Let us explain. Man is not as ignorant and helpless as he seems to be, as he would himself consider to be. There is in him always a spark, under the ashes, as it were, a perfect freedom behind the facade of a network of bondages, not dead or dormant but biding the time, to come out and be active on the surface. The spark is the light that directs to the right and warns against the wrong; the freedom is the choice to do the right and avoid the wrong. It is just a point of perception, just a flash of awareness, but net and clear: it is there, you have only to notice it. It does not give the why or the whither of the lightness: it is a simple declaration presented to you, for you to do what you like with it: to ignore or to profit by.

Usually, we do not pay attention to it: our attention is diverted towards another direction and other things. Our environment, our education, our domestic and social influences, even a good part of our own nature demand of us other ways of living and inhibit the spontaneous inherent light of the consciousness. Even so, if we care to look at it, if we sincerely turn round and ask for it, we will find it still there – the flame behind the smoke, the queen in the harem, the deity in the sanctum.



What is required is just a straight look and not the crooked wink we are accustomed to. The first attempts will necessarily mean a little fumbling, but if you mean what you do, you will find your vision getting clearer. It is our own disinclination that weaves the cobweb of ignorance around the truth. Other­wise, an unsophisticated consciousness, a consciousness which is not vitiated – more often by nurture than by nature – can always feel the presence of the truth and is directly aware of it.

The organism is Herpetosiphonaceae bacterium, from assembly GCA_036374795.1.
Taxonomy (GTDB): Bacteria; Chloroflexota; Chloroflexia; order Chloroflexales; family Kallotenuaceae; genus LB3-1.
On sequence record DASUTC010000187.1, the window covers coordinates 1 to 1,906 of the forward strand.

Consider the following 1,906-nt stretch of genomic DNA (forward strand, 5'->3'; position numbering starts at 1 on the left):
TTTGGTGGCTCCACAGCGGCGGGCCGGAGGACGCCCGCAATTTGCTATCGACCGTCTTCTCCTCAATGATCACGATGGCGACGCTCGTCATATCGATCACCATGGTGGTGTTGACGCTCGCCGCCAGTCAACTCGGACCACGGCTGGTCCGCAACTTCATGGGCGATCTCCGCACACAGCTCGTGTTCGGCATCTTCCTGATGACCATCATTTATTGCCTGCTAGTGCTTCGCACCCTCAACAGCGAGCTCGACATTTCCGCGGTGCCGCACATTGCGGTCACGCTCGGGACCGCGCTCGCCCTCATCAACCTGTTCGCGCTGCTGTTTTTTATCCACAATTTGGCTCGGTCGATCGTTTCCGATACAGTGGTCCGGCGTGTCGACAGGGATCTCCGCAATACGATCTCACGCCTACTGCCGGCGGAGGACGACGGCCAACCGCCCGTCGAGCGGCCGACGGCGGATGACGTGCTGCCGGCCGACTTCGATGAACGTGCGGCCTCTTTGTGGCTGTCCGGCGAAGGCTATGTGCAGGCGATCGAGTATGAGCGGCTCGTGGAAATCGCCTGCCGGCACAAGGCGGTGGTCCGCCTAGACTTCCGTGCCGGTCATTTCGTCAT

A blinded misdirected mind, if it wakes up at any time and looks about for the truth sincerely – we insist upon the condition – can recognise it, learn to trace it by certain indications it always leaves behind in the consciousness. A touch of the truth, a step towards it will be always accompanied by a sense of relief, of peace, of a serene happiness and unconditional freedom. These things are felt not as something gross and superficial affecting your outer life and situation, but pertaining to the depth of your being, concerning your inmost fibre – it is nothing else but just the sense of light, as if you are at last out of the dark. A right move­ment brings you that feeling; and whenever you have that feeling you know that there has been the right movement.